The demonstrated existence of opioid and nonopioid forms of pain control has raised questions as to how they interact. Previous indirect evidence suggests that activation of one system inhibited the activation of the other. The present study assessed this directly using morphine as an opiate form of analgesia and continuous cold-water swims (CCWS, 4°C, 2 min) as the nonopioid form. A significant reduction in morphine (8 mg/kg, SC) analgesia on the tail-flick test was observed if rats were acutely exposed to CCWS immediately prior to morphine administration. The inability of naloxone (10 mg/kg, SC) to reduce CCWS analgesia verified its nonopioid nature. The antagonism of morphine (3 mg/kg, SC) analgesia was greater following preexposure to 2 min of CCWS than 1 min of CCWS. CCWS was also more effective in antagonizing analgesia induced by the 3 mg/kg than the 8 mg/kg dose of morphine. The antagonism of morphine analgesia by CCWS was dependent upon the temporal patterning of stimulus presentation: exposure to CCWS 20 or 60 min prior to morphine failed to alter subsequent morphine analgesia. A significant reduction in analgesia induced by intraperitoneal administration of morphine (10 mg/kg) was also observed when CCWS was presented immediately prior to injection, suggesting that pharmacokinetic factors such as altered drug absorbance by CCWS-induced vasoconstriction do not appear to explain these effects. These data provide direct support for the existence of collateral inhibitory mechanisms activated by CCWS and morphine, and suggests that these opioid and nonopioid forms of analgesia do not function synergistically, but instead involve some form of hierarchical order.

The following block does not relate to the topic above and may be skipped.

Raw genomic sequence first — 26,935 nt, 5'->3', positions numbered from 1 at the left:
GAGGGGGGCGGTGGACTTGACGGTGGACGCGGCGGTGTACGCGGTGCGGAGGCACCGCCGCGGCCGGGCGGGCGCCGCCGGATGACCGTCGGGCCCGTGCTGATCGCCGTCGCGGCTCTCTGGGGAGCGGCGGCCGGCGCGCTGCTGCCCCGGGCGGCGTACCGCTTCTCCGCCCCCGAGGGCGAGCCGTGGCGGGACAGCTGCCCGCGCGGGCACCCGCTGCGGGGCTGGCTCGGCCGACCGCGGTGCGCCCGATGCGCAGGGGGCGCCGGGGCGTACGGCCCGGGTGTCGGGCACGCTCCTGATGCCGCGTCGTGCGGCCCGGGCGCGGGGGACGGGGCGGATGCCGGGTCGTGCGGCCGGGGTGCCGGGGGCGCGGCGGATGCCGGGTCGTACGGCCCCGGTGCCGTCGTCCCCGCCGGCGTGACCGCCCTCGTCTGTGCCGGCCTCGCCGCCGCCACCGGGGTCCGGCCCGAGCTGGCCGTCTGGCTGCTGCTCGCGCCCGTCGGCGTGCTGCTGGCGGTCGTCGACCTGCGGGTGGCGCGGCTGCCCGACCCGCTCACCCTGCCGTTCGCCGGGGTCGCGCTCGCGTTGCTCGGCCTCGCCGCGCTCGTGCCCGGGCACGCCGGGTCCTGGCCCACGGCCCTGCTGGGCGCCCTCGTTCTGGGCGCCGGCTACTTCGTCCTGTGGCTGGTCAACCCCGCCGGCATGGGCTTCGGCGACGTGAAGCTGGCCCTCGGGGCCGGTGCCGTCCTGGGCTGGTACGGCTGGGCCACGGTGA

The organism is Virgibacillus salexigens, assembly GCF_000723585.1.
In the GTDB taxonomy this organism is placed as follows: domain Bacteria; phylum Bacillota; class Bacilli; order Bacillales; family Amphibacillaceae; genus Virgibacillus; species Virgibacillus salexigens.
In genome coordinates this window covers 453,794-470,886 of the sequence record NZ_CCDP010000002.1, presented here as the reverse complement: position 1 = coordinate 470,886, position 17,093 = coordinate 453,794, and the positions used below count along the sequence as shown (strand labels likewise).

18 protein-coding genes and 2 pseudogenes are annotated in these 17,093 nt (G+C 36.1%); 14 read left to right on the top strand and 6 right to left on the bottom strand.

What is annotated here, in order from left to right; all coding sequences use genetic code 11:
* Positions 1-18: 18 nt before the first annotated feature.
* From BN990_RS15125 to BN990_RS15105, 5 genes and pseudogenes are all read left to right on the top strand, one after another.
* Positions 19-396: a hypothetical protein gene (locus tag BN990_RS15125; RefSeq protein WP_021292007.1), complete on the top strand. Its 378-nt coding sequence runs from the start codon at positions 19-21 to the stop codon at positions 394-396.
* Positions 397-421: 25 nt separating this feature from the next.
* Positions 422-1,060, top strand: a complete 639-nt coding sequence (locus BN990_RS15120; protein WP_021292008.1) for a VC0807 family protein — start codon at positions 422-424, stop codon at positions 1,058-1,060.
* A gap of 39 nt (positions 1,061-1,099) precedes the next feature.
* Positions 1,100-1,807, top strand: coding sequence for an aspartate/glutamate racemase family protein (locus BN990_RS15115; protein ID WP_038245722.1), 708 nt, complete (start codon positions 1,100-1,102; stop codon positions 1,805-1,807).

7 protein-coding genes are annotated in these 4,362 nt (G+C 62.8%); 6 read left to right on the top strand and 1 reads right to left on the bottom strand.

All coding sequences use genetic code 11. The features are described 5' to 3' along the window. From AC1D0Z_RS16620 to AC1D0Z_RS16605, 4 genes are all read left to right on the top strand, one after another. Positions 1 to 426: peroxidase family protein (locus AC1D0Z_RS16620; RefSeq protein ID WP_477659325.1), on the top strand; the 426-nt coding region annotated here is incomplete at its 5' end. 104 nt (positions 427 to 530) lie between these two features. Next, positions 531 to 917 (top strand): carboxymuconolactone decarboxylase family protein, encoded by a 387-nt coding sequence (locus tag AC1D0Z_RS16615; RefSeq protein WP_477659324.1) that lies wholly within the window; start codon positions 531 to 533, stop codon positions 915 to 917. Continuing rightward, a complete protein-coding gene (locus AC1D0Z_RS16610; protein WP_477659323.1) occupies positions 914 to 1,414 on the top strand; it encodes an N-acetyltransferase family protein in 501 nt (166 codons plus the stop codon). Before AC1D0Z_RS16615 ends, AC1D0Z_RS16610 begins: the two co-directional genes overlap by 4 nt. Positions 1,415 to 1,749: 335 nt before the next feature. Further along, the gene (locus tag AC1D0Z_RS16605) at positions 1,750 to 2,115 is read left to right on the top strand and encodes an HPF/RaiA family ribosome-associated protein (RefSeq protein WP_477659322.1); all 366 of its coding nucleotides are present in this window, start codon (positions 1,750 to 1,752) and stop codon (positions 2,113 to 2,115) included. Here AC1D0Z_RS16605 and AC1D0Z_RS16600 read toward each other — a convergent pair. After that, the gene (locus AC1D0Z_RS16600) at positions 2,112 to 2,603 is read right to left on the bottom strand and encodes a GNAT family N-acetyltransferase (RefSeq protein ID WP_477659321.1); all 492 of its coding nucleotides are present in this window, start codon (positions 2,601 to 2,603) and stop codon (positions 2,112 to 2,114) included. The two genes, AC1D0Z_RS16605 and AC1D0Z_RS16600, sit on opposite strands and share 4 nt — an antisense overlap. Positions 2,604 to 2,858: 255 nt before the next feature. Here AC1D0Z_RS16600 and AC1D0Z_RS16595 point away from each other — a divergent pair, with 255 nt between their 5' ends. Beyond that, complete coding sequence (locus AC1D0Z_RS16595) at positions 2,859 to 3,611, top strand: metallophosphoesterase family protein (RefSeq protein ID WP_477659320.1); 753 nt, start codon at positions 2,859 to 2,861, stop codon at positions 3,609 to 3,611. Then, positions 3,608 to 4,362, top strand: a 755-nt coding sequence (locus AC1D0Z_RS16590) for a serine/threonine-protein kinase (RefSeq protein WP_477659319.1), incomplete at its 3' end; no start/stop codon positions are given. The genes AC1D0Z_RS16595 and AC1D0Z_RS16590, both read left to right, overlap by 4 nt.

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ACKNOWLEDGEMENTS This research was supported in part by grants from NIH NS07022 (J.L.S.), NS22948 (B.R.K.), RSDA MH00595 (P.L.F.), RSA MH38894 (J.W.D.), NS09743 and NS 11255 (W.D.W.) and PSC/CUNY 6-67241, 6-68244 and 6-69213 (R.J.B.). We wish to thank the E. I. Du Pont Company and the Pennick Corporation for their generous gifts of naloxone and morphine, respectively, S. T. Cunningham and K. Repola for technical assistance, and an anonymous reviewer for suggesting the third experiment.
- Collateral inhibition
- Continuous cold-water swim
- Nonopioid analgesia
- Opioid analgesia
- Tail-flick test